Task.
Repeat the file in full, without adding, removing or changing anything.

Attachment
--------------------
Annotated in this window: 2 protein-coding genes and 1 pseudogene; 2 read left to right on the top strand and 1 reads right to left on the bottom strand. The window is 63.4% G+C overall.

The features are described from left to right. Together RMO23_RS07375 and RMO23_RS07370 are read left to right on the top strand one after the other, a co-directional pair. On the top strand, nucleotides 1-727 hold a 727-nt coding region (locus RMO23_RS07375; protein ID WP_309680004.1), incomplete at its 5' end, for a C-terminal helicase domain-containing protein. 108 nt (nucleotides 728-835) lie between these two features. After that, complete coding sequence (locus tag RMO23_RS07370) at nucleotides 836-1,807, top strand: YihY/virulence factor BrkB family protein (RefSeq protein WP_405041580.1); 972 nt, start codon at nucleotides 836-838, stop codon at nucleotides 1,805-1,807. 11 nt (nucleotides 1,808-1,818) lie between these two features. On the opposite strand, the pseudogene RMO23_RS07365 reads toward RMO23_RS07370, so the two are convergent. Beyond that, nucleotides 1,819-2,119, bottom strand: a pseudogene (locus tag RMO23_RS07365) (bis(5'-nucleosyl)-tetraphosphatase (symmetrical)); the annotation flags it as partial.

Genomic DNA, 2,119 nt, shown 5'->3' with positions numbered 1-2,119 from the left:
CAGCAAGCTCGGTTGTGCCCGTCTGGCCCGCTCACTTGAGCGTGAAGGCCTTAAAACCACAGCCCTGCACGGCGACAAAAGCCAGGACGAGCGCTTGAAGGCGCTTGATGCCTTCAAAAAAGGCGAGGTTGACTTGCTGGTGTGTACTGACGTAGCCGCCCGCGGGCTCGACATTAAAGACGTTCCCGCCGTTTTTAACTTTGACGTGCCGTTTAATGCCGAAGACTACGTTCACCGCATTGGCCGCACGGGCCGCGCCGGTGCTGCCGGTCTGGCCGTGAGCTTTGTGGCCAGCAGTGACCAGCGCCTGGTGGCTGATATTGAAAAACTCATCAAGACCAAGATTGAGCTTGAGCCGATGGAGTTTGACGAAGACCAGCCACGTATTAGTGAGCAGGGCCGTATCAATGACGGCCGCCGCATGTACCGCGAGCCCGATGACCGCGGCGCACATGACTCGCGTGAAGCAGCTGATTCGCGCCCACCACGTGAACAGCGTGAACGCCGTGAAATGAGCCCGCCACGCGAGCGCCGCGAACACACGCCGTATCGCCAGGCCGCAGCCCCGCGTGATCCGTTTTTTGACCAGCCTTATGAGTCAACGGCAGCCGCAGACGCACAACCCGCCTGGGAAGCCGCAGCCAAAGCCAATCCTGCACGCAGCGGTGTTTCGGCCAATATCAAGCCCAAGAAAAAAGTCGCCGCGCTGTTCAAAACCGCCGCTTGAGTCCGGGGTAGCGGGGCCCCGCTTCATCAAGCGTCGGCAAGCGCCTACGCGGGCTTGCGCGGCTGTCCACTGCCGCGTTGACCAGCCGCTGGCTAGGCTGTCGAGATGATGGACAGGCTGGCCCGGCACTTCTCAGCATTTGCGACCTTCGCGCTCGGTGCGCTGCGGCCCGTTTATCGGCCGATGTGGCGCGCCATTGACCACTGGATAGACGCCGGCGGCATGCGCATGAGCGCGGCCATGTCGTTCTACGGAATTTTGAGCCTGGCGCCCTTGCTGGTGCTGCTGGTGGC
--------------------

Annotated in this window: 2 protein-coding genes and 1 pseudogene; 2 read left to right on the top strand and 1 reads right to left on the bottom strand. The window is 63.4% G+C overall.

The features are described from left to right. Together RMO23_RS07375 and RMO23_RS07370 are read left to right on the top strand one after the other, a co-directional pair. On the top strand, nucleotides 1-727 hold a 727-nt coding region (locus RMO23_RS07375; protein ID WP_309680004.1), incomplete at its 5' end, for a C-terminal helicase domain-containing protein. 108 nt (nucleotides 728-835) lie between these two features. After that, complete coding sequence (locus tag RMO23_RS07370) at nucleotides 836-1,807, top strand: YihY/virulence factor BrkB family protein (RefSeq protein WP_405041580.1); 972 nt, start codon at nucleotides 836-838, stop codon at nucleotides 1,805-1,807. 11 nt (nucleotides 1,808-1,818) lie between these two features. On the opposite strand, the pseudogene RMO23_RS07365 reads toward RMO23_RS07370, so the two are convergent. Beyond that, nucleotides 1,819-2,119, bottom strand: a pseudogene (locus tag RMO23_RS07365) (bis(5'-nucleosyl)-tetraphosphatase (symmetrical)); the annotation flags it as partial.

Genomic DNA, 2,119 nt, shown 5'->3' with positions numbered 1-2,119 from the left:
CAGCAAGCTCGGTTGTGCCCGTCTGGCCCGCTCACTTGAGCGTGAAGGCCTTAAAACCACAGCCCTGCACGGCGACAAAAGCCAGGACGAGCGCTTGAAGGCGCTTGATGCCTTCAAAAAAGGCGAGGTTGACTTGCTGGTGTGTACTGACGTAGCCGCCCGCGGGCTCGACATTAAAGACGTTCCCGCCGTTTTTAACTTTGACGTGCCGTTTAATGCCGAAGACTACGTTCACCGCATTGGCCGCACGGGCCGCGCCGGTGCTGCCGGTCTGGCCGTGAGCTTTGTGGCCAGCAGTGACCAGCGCCTGGTGGCTGATATTGAAAAACTCATCAAGACCAAGATTGAGCTTGAGCCGATGGAGTTTGACGAAGACCAGCCACGTATTAGTGAGCAGGGCCGTATCAATGACGGCCGCCGCATGTACCGCGAGCCCGATGACCGCGGCGCACATGACTCGCGTGAAGCAGCTGATTCGCGCCCACCACGTGAACAGCGTGAACGCCGTGAAATGAGCCCGCCACGCGAGCGCCGCGAACACACGCCGTATCGCCAGGCCGCAGCCCCGCGTGATCCGTTTTTTGACCAGCCTTATGAGTCAACGGCAGCCGCAGACGCACAACCCGCCTGGGAAGCCGCAGCCAAAGCCAATCCTGCACGCAGCGGTGTTTCGGCCAATATCAAGCCCAAGAAAAAAGTCGCCGCGCTGTTCAAAACCGCCGCTTGAGTCCGGGGTAGCGGGGCCCCGCTTCATCAAGCGTCGGCAAGCGCCTACGCGGGCTTGCGCGGCTGTCCACTGCCGCGTTGACCAGCCGCTGGCTAGGCTGTCGAGATGATGGACAGGCTGGCCCGGCACTTCTCAGCATTTGCGACCTTCGCGCTCGGTGCGCTGCGGCCCGTTTATCGGCCGATGTGGCGCGCCATTGACCACTGGATAGACGCCGGCGGCATGCGCATGAGCGCGGCCATGTCGTTCTACGGAATTTTGAGCCTGGCGCCCTTGCTGGTGCTGCTGGTGGC